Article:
cohesion (rus. когезия) — (from Latin cohaesus “bound, linked”) binding of molecules (atoms, ions) inside the substance within one phase. Cohesion characterises the strength of the substance and its ability to withstand external exposures.

Description

Cohesion may be based on the forces of intermolecular interaction, including hydrogen bonds, and/or chemical bonds. They determine the physical and physico-chemical properties of a substance, such as its state of aggregation, volatility, solubility, mechanical properties, etc. The intensity of intermolecular and interatomic interactions (and, consequently, of the forces of cohesion) diminishes sharply with distance. Cohesion is stronger in solids and liquids, i.e. in condensed states, where the distances between molecules, atoms, or ions are small (in the order of a few angstroms). In gases, the average distance between molecules is large compared with their sizes; therefore, cohesion in them is insignificant. The cohesion energy density is a measure of the intensity of intermolecular interactions. It is equivalent to the work required to separate mutually attracting molecules to an infinitely large distance from each other, which, in practice, corresponds to evaporation or sublimation of the substance.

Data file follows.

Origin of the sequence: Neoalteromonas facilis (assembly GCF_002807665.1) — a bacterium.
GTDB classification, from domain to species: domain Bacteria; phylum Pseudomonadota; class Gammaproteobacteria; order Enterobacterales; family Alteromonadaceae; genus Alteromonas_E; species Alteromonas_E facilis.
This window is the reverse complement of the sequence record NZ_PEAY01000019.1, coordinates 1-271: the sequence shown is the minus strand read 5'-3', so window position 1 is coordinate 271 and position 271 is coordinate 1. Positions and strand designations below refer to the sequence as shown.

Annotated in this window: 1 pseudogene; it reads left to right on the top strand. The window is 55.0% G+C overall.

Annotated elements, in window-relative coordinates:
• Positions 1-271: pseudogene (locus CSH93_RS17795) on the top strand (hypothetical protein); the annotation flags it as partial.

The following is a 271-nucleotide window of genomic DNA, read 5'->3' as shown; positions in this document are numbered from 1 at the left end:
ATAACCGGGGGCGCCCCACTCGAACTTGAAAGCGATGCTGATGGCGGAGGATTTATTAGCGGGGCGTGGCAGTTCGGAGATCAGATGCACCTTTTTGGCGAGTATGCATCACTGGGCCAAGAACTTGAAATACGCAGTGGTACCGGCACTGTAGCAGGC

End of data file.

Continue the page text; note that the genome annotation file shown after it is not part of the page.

Authors

  • Shlyakhtin Oleg A.
  • Naymushina Daria A.

Sources

  1. Cohesion // Physical encyclopedia (in Russian). Ed. by A. M. Prokhorov. — Moscow: Bol'shaja Rossijjskaja ehnciklopedija, 1992. p. 39.
  2. Cohesion // Chemical encyclopedia (in Russian). V. 2. — M.: Sovetskaja ehnciklopedija, 1990. p. 421.

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